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Sexual Offences: Addressing A Root Cause

Like every member of the Army, I am ashamed that yet another serious allegation of sexual assault has cast a shadow over our hard earned and widely-envied reputation.  While investigations and criminal trials ultimately determine the truth behind such incidents, reputational damage is done at the point of allegation. This is a sad fact of today’s society and the nature of ‘trial by social media’.  The Army is working hard to move towards being an organisation which is free of such behaviour but has yet to address some of the root causes which lead to sexual offences being committed or alleged in the first place. 

Whether the behaviour of members of the Army results in more or less allegations and convictions than a similar civilian demographic is a moot point.  As CGS said in his recent public address any such incident is incompatible with the standards we set ourselves.  While sexual assault has never been acceptable, public perceptions and attitudes to such behaviour continue to harden.  Therefore even if the overall numbers of allegations were to reduce, this does not necessarily equate to success.  Moreover, the damage done to the victims of such incidents and crimes is often irreparable.   The Army has worked hard to bear down on such behaviour through a number of internal campaigns and by better understanding the problem with its rightly-uncomfortable-to-read Sexual Harassment Survey.  Despite this, soldiers continue to behave despicably at times. 

As a sub-unit commander, I was responsible for a number of soldiers accused of serious sexual offences as well as several of victims of domestic abuse (of which one incident involved murder).  I only mention this to demonstrate I have seen both sides of these terrible cases.  In dealing with them, I drew a number of conclusions about the Army’s approach to tackling such behaviour.  Internally we are making progress.  Incidents of general or direct sexual harassment are gradually reducing as attempts to change the Army’s culture take hold (although there is much work left to do).  Externally, however, I fear attitudes are changing less quickly, if at all.  Figures relating to the number of allegations and convictions against soldiers outside of the Service Justice System are not publicly available. However, even if this data compared favourably to the number of incidents that fall under the jurisdiction of Service Police, these numbers would still be nothing to be proud of.  The Army’s campaigns to tackle such behaviour push a hard line of zero-tolerance, which like our anti-drugs policy, serves to limit rather than eliminate bad behaviour.  Equally, the focus of the Army’s intervention seems to be more aimed at reducing incidents of sexual harassment in the workplace and reinforces the implicit distinction of between what might be acceptable in barracks as opposed to at home or ‘down town’.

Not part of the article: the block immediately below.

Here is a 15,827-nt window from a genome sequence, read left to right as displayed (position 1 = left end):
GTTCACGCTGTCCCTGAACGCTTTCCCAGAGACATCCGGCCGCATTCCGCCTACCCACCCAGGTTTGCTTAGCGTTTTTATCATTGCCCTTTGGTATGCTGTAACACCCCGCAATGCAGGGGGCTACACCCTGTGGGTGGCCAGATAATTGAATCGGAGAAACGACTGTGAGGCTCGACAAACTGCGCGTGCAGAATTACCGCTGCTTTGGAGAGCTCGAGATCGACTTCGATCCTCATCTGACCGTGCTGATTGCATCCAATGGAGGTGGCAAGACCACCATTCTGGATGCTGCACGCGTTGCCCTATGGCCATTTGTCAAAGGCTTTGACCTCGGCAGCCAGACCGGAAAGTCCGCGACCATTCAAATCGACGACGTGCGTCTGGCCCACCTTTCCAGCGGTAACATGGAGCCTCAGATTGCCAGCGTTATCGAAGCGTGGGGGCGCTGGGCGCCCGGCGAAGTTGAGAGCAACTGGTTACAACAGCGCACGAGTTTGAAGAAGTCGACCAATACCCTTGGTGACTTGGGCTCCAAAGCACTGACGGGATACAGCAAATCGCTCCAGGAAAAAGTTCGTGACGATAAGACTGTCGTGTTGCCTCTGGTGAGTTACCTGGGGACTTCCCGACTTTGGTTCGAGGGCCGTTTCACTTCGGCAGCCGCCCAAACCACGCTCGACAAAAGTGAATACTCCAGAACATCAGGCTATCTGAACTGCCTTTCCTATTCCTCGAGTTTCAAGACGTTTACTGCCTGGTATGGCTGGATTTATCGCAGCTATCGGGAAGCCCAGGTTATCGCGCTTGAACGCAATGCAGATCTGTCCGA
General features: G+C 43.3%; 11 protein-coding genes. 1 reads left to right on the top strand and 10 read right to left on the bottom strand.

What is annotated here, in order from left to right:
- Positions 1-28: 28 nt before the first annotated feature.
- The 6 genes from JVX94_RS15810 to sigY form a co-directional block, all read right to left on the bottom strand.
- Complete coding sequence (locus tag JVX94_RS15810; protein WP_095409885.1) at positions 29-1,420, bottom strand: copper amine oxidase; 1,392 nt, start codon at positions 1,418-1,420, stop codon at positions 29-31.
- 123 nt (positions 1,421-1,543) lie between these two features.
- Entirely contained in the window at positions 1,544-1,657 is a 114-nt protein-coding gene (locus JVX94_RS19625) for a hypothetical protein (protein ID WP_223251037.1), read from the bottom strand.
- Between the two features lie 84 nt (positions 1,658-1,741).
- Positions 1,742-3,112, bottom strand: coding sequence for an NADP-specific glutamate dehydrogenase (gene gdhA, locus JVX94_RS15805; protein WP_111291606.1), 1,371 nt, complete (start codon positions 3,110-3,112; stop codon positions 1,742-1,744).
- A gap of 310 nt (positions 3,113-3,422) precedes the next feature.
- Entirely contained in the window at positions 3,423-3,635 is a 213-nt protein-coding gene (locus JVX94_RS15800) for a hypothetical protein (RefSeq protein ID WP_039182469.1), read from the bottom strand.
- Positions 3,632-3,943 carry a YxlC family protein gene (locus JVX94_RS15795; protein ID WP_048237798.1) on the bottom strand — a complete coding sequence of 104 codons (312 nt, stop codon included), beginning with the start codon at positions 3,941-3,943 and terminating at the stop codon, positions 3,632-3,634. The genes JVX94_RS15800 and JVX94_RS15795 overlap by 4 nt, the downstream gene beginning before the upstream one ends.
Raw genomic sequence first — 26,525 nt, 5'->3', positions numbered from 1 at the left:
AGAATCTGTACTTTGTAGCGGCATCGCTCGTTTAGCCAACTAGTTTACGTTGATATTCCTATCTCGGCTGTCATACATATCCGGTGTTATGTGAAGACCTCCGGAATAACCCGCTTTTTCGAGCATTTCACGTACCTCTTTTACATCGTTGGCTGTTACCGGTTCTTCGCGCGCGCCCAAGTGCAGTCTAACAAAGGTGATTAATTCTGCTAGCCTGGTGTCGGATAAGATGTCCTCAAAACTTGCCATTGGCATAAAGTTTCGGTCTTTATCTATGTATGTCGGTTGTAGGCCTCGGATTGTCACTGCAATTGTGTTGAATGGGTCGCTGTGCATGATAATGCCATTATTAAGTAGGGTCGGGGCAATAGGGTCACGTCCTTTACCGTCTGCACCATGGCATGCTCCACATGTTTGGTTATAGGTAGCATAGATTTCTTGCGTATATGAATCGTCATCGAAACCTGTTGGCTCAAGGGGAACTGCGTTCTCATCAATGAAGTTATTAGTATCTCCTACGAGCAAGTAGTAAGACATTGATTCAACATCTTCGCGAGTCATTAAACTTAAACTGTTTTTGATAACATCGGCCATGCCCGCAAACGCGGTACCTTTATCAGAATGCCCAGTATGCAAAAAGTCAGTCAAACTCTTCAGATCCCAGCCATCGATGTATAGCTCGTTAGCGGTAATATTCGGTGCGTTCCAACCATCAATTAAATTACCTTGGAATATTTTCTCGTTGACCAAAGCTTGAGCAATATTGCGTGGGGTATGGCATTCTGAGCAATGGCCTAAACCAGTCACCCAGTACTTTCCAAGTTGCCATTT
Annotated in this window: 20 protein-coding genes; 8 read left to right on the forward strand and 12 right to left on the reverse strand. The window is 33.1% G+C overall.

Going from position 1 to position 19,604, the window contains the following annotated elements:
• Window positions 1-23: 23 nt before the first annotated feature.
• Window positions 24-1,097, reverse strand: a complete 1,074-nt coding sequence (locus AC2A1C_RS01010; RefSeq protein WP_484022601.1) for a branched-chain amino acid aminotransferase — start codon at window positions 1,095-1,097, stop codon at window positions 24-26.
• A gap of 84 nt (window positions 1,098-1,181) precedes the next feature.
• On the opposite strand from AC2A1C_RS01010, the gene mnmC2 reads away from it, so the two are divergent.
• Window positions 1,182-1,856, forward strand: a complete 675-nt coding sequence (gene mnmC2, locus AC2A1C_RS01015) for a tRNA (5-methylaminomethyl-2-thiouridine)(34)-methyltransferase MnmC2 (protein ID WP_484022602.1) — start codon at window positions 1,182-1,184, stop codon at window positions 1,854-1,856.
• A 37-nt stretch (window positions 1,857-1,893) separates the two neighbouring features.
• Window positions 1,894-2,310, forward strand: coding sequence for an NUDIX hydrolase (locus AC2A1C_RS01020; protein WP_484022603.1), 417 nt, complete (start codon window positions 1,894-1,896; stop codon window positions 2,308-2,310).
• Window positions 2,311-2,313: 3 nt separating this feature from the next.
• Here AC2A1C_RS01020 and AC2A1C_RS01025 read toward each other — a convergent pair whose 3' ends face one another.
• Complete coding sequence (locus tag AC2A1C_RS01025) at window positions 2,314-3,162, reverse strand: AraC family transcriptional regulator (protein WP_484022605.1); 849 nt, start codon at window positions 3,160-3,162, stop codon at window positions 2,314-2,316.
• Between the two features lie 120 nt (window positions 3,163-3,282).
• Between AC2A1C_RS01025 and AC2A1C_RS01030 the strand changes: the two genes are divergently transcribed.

The Army must keep doing what it is doing in terms of prevention, but it might be time to take a more holistic view.  For me, the Army’s root problem is an acute version of one which is faced by wider society.  This revolves around a lack of education about how we form and maintain healthy relationships based on respect.  A lot of people simply have to figure out themselves how to turn a ‘Right Swipe’ into ‘the One’ and many, too many, get this very wrong.  This is not something we can afford to leave to chance if we are serious about minimising or eliminating incidents of sexual assault or harassment.  That said, this is not something I would advocate turning into a MATT.  An inventive approach which focuses on relatable role-models is likely to be far more effective.  Equally the Army should make the best use of the resources and advice available from charities like Relate.  While such an approach might cross the line in terms of what an employer demands of its workers, at its heart this type of measure serves to protect its own people, potential victims and hopefully preserving the Army’s reputation.

Addressing the root cause of such problems also helps break down the stove-pipes the various types of sexual offending and abuse fall under.  With separate ‘strategies’ and ‘action plans’ in place for tackling sexual harassment, wider sexual offending and domestic abuse, symptoms rather than causes are more easily addressed.  A common and concerted approach to addressing underlying issues like poor relationship skills may have a significant and more widespread impact.  Sexual offences and harassment are incompatible with Service life.  This is well understood and is a clearly communicated from the Army’s senior leadership to the ‘tank park’, but with a zero-tolerance approach, we must seek novel approaches to addressing the root causes of such incidents.  Better education, based on sound and practical relationship education may offer one complimentary strategy to both prevent the perpetuation of sexual offences and preserve the Army’s reputation.

David Calder

David Calder is an Army officer studying at the Defence Academy and Kings College London.  The majority of his experience has been spent in Germany, Iraq, Afghanistan and Estonia.  He has experience in personnel policy development and is undertaking a Masters through Research into the relationship between science fiction and the military.

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